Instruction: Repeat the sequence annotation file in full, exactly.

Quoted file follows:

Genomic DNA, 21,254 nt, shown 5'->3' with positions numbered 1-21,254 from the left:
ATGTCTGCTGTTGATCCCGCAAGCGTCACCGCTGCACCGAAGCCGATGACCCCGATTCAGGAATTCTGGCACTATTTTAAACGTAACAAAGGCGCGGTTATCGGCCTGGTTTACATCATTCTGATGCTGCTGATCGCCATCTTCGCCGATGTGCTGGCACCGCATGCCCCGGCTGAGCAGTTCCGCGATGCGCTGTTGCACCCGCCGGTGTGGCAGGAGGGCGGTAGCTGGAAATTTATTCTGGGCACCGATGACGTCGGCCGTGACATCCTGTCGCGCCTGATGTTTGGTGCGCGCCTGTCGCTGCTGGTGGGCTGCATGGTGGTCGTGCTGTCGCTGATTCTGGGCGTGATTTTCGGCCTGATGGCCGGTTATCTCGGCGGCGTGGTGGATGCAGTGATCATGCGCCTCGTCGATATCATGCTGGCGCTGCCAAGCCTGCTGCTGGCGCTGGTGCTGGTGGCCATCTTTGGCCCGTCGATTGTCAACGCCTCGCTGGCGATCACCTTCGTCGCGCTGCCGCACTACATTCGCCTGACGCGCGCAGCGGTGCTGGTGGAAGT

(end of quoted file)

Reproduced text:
Genomic DNA, 21,254 nt, shown 5'->3' with positions numbered 1-21,254 from the left:
ATGTCTGCTGTTGATCCCGCAAGCGTCACCGCTGCACCGAAGCCGATGACCCCGATTCAGGAATTCTGGCACTATTTTAAACGTAACAAAGGCGCGGTTATCGGCCTGGTTTACATCATTCTGATGCTGCTGATCGCCATCTTCGCCGATGTGCTGGCACCGCATGCCCCGGCTGAGCAGTTCCGCGATGCGCTGTTGCACCCGCCGGTGTGGCAGGAGGGCGGTAGCTGGAAATTTATTCTGGGCACCGATGACGTCGGCCGTGACATCCTGTCGCGCCTGATGTTTGGTGCGCGCCTGTCGCTGCTGGTGGGCTGCATGGTGGTCGTGCTGTCGCTGATTCTGGGCGTGATTTTCGGCCTGATGGCCGGTTATCTCGGCGGCGTGGTGGATGCAGTGATCATGCGCCTCGTCGATATCATGCTGGCGCTGCCAAGCCTGCTGCTGGCGCTGGTGCTGGTGGCCATCTTTGGCCCGTCGATTGTCAACGCCTCGCTGGCGATCACCTTCGTCGCGCTGCCGCACTACATTCGCCTGACGCGCGCAGCGGTGCTGGTGGAAGT